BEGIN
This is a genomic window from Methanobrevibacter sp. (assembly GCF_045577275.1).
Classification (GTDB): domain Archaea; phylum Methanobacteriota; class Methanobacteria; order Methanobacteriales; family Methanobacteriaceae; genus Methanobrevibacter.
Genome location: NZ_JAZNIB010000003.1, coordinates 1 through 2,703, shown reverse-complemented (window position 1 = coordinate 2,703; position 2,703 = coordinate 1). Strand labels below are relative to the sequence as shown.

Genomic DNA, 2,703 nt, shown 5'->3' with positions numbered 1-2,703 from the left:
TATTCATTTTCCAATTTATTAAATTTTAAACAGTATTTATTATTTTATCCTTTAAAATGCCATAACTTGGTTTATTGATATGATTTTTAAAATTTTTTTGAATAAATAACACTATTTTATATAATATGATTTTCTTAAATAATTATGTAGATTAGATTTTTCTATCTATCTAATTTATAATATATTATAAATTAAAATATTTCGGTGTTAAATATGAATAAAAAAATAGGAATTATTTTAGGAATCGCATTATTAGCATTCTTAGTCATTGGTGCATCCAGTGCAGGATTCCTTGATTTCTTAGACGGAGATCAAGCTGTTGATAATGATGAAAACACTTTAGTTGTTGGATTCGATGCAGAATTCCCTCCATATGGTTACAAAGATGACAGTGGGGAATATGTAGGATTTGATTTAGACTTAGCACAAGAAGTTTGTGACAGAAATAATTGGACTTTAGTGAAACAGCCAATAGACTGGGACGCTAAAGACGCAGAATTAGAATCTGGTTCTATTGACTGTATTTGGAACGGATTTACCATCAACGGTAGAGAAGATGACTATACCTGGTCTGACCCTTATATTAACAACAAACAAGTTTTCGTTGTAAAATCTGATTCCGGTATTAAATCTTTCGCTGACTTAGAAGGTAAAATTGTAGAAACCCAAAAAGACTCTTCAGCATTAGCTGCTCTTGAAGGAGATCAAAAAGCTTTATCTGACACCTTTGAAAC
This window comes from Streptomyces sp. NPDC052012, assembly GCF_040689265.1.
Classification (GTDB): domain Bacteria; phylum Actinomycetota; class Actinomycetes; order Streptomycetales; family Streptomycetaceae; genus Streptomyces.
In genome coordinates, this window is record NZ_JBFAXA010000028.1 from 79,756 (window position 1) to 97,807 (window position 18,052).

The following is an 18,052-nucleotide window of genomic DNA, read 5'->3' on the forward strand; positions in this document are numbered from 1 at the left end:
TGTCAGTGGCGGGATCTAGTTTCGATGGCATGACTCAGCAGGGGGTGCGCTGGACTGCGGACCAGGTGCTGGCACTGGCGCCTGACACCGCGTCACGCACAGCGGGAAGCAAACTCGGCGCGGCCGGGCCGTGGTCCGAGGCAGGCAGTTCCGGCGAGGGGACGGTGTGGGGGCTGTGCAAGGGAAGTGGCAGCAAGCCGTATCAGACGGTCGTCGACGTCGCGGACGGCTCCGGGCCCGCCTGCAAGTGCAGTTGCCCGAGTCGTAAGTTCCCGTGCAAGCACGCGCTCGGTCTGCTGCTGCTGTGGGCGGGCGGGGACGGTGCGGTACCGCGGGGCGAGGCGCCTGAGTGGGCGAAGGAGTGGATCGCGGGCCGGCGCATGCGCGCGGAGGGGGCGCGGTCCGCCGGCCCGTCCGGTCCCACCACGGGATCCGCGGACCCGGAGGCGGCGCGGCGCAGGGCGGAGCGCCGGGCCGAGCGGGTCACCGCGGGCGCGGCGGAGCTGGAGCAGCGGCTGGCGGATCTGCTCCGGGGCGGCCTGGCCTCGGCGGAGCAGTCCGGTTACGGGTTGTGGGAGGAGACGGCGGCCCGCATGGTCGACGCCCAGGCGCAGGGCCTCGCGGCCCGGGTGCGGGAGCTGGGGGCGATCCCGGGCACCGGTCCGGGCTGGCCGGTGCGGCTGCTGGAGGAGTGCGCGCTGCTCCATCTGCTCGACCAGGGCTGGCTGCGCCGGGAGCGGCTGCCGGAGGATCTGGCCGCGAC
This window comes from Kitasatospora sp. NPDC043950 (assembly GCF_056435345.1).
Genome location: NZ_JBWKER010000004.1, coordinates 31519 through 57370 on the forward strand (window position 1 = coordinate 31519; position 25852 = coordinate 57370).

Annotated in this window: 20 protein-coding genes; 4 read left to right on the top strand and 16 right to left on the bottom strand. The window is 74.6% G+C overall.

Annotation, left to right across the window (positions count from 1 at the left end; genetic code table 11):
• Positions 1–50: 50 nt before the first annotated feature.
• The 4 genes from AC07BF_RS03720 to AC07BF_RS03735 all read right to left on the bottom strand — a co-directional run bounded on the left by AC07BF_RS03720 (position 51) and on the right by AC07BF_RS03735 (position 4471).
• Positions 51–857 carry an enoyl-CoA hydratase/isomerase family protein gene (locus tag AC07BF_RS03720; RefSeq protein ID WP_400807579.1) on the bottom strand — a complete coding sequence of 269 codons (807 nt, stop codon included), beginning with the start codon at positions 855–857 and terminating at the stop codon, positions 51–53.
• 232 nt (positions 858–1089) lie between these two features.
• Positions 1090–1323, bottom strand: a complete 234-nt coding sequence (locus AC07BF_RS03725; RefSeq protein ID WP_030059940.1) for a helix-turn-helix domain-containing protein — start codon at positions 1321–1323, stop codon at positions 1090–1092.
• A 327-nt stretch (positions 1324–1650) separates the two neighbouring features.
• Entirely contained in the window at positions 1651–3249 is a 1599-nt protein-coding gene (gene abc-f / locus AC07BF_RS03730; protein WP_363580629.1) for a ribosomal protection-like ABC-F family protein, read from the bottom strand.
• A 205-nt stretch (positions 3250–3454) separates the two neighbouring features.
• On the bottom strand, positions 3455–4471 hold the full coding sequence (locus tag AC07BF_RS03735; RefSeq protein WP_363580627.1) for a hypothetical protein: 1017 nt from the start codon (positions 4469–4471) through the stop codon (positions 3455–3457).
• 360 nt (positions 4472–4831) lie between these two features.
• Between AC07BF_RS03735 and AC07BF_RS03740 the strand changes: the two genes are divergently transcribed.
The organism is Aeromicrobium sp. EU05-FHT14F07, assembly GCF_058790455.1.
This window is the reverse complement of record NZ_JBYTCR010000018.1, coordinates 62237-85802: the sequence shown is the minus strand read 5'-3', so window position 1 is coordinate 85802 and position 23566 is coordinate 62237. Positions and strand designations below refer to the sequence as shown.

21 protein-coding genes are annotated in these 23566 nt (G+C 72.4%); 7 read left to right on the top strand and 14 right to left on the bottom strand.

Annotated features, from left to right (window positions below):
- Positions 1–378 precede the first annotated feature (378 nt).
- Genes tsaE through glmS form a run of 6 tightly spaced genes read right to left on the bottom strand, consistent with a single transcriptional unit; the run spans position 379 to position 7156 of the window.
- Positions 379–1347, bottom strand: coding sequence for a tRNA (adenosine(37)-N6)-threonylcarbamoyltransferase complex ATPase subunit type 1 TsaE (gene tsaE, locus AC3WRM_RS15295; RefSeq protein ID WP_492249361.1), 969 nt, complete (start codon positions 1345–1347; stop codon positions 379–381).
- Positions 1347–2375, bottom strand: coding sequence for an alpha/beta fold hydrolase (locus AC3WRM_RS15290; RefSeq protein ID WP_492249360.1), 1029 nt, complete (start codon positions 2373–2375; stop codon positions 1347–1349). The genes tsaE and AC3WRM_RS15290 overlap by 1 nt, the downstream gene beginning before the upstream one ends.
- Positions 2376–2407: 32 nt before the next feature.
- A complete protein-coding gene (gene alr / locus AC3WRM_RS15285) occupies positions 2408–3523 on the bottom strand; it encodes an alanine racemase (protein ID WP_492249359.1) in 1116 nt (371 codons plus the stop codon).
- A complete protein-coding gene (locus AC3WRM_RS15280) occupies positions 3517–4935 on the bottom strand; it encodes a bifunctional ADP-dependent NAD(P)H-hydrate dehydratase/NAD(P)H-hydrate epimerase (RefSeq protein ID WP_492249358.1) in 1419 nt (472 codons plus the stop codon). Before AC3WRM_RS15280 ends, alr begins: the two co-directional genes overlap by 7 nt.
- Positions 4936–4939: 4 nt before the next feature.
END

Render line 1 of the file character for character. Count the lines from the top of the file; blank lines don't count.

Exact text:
This is a genomic window from Methanobrevibacter sp. (assembly GCF_045577275.1).